During the year, the government increased border cooperation and surveillance with the neighboring Government of Uganda to combat the LRA and its continuing terrorist operations in southern Sudan, including trafficking in children. The government permitted the Ugandan military to take action against the LRA on Sudanese territory along the Ugandan border. Sudanese security forces and SPLA elements also engaged LRA forces that had raided further north into Sudan.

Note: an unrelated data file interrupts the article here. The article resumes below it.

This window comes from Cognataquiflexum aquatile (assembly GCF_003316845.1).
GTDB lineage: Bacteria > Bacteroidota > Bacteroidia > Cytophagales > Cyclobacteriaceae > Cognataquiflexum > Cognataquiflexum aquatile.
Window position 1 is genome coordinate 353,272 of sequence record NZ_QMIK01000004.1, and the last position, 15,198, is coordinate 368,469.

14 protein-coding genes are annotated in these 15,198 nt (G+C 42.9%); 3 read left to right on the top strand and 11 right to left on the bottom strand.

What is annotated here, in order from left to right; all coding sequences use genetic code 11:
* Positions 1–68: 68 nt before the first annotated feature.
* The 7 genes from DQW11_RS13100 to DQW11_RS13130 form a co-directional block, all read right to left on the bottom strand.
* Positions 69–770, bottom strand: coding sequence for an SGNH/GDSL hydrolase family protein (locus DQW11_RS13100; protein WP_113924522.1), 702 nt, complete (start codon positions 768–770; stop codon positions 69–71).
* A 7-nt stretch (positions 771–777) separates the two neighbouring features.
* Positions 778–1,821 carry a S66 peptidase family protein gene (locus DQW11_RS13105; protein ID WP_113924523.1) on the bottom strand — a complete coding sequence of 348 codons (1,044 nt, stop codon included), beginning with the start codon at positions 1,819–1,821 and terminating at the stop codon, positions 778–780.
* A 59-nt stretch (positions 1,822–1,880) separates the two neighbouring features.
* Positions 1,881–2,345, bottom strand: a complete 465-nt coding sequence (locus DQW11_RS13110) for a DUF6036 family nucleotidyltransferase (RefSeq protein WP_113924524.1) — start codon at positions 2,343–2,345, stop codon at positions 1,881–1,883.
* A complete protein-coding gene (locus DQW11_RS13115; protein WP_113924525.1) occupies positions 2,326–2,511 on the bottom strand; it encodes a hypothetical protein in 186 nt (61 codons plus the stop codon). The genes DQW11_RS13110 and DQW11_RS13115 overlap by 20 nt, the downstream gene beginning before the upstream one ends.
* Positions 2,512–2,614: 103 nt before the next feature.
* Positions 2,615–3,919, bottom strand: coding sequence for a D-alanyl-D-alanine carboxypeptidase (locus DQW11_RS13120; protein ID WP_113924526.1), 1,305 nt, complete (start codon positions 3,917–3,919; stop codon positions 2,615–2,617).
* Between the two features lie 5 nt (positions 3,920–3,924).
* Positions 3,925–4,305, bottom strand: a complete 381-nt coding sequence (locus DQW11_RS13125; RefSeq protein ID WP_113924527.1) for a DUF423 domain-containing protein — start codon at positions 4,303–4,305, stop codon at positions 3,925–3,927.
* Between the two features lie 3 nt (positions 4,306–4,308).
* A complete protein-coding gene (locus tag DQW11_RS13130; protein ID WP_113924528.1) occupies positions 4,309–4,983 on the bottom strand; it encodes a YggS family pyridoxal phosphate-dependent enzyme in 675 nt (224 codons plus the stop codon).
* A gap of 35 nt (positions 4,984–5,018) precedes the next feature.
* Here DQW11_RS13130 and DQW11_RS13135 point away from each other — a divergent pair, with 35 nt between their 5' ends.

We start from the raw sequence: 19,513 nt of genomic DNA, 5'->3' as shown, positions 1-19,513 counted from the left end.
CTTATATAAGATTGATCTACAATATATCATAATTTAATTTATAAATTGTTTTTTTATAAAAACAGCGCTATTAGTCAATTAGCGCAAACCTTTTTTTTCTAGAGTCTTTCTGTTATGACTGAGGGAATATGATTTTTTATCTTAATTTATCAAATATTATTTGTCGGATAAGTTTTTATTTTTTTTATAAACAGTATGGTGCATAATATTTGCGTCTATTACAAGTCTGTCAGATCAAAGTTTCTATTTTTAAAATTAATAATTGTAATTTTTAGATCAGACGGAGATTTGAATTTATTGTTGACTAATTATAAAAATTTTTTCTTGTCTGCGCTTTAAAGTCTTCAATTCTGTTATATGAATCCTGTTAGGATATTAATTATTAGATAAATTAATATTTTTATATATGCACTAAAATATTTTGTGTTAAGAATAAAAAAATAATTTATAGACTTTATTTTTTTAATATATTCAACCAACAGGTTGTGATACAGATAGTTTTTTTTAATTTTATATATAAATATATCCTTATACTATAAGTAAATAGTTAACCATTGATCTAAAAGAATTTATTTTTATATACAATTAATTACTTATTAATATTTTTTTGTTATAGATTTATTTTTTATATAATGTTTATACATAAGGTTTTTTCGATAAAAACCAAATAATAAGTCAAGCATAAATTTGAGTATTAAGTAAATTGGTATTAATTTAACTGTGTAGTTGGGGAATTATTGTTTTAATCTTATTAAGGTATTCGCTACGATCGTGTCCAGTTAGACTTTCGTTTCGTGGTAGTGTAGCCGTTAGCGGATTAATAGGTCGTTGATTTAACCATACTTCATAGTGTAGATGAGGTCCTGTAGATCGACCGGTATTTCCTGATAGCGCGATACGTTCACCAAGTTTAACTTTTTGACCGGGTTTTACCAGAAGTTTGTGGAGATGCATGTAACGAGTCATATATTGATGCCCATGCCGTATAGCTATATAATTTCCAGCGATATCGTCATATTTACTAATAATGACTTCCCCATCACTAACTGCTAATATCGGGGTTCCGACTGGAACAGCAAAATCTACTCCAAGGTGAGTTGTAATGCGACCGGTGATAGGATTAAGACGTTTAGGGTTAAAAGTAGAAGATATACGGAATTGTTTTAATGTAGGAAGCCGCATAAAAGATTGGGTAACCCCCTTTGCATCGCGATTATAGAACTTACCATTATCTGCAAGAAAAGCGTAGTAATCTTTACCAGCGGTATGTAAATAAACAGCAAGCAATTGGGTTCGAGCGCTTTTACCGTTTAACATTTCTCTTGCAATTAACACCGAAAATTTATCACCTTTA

The government did not provide protection to civilians against abuses in the Darfur region in 2004, or take action to stop them. However, it made stronger efforts to protect Sudan's largest population of trafficking victims – abducted women and children – during the reporting period. The CEAWC – comprised of representatives from a variety of central and state government ministries, civil society organizations, and tribal representatives of the Dinka, Missiriya and Rezeigat tribes – was established in 1999 to facilitate the safe return of abducted women and children to their families. CEAWC also includes 22 Joint Tribal Committees (JTCs) located in the affected regions, whose members consist of individuals selected from affected tribes and who receive a small subsidy for food and expenses incurred while working. There are six CEAWC field centers in Bahar El Gazal and 10 spread through West Kordofan and South Darfur that are maintained by Dinka chiefs. Since March 2004, CEAWC has received funding from the Government of Sudan through the Ministry of Finance totaling more than $1.8 million. The organization's three co-chairmen report directly to the First Vice President.